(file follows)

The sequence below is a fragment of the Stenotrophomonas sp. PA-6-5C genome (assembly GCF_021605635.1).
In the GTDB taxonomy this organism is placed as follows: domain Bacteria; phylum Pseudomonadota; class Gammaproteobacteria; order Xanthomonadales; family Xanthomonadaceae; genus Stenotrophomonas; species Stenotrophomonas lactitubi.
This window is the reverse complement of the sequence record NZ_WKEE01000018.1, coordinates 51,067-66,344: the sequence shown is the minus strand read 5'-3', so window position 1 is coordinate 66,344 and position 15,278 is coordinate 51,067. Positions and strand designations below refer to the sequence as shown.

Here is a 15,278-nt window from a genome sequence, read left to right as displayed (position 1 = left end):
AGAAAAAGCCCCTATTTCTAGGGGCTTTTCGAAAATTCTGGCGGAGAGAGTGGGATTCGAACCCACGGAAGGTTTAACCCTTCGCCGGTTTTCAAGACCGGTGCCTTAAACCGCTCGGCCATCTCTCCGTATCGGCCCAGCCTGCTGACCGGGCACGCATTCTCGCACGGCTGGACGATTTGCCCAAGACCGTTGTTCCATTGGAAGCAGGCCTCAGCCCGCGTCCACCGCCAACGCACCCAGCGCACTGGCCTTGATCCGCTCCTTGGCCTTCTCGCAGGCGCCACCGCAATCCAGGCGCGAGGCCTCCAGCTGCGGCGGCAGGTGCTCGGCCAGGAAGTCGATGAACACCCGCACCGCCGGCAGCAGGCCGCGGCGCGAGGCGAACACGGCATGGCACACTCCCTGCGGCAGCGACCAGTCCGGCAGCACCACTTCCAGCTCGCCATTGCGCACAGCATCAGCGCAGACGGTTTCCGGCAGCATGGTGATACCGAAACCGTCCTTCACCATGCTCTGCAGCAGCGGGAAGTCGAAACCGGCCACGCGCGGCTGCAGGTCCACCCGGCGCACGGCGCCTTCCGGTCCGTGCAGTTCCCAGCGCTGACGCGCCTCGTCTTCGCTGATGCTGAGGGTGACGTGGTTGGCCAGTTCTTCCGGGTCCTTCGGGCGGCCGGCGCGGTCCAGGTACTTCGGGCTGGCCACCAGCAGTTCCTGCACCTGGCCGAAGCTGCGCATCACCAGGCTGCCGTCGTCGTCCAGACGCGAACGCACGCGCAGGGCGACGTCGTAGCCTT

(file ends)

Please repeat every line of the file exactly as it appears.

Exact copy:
The sequence below is a fragment of the Stenotrophomonas sp. PA-6-5C genome (assembly GCF_021605635.1).
In the GTDB taxonomy this organism is placed as follows: domain Bacteria; phylum Pseudomonadota; class Gammaproteobacteria; order Xanthomonadales; family Xanthomonadaceae; genus Stenotrophomonas; species Stenotrophomonas lactitubi.
This window is the reverse complement of the sequence record NZ_WKEE01000018.1, coordinates 51,067-66,344: the sequence shown is the minus strand read 5'-3', so window position 1 is coordinate 66,344 and position 15,278 is coordinate 51,067. Positions and strand designations below refer to the sequence as shown.

Here is a 15,278-nt window from a genome sequence, read left to right as displayed (position 1 = left end):
AGAAAAAGCCCCTATTTCTAGGGGCTTTTCGAAAATTCTGGCGGAGAGAGTGGGATTCGAACCCACGGAAGGTTTAACCCTTCGCCGGTTTTCAAGACCGGTGCCTTAAACCGCTCGGCCATCTCTCCGTATCGGCCCAGCCTGCTGACCGGGCACGCATTCTCGCACGGCTGGACGATTTGCCCAAGACCGTTGTTCCATTGGAAGCAGGCCTCAGCCCGCGTCCACCGCCAACGCACCCAGCGCACTGGCCTTGATCCGCTCCTTGGCCTTCTCGCAGGCGCCACCGCAATCCAGGCGCGAGGCCTCCAGCTGCGGCGGCAGGTGCTCGGCCAGGAAGTCGATGAACACCCGCACCGCCGGCAGCAGGCCGCGGCGCGAGGCGAACACGGCATGGCACACTCCCTGCGGCAGCGACCAGTCCGGCAGCACCACTTCCAGCTCGCCATTGCGCACAGCATCAGCGCAGACGGTTTCCGGCAGCATGGTGATACCGAAACCGTCCTTCACCATGCTCTGCAGCAGCGGGAAGTCGAAACCGGCCACGCGCGGCTGCAGGTCCACCCGGCGCACGGCGCCTTCCGGTCCGTGCAGTTCCCAGCGCTGACGCGCCTCGTCTTCGCTGATGCTGAGGGTGACGTGGTTGGCCAGTTCTTCCGGGTCCTTCGGGCGGCCGGCGCGGTCCAGGTACTTCGGGCTGGCCACCAGCAGTTCCTGCACCTGGCCGAAGCTGCGCATCACCAGGCTGCCGTCGTCGTCCAGACGCGAACGCACGCGCAGGGCGACGTCGTAGCCTT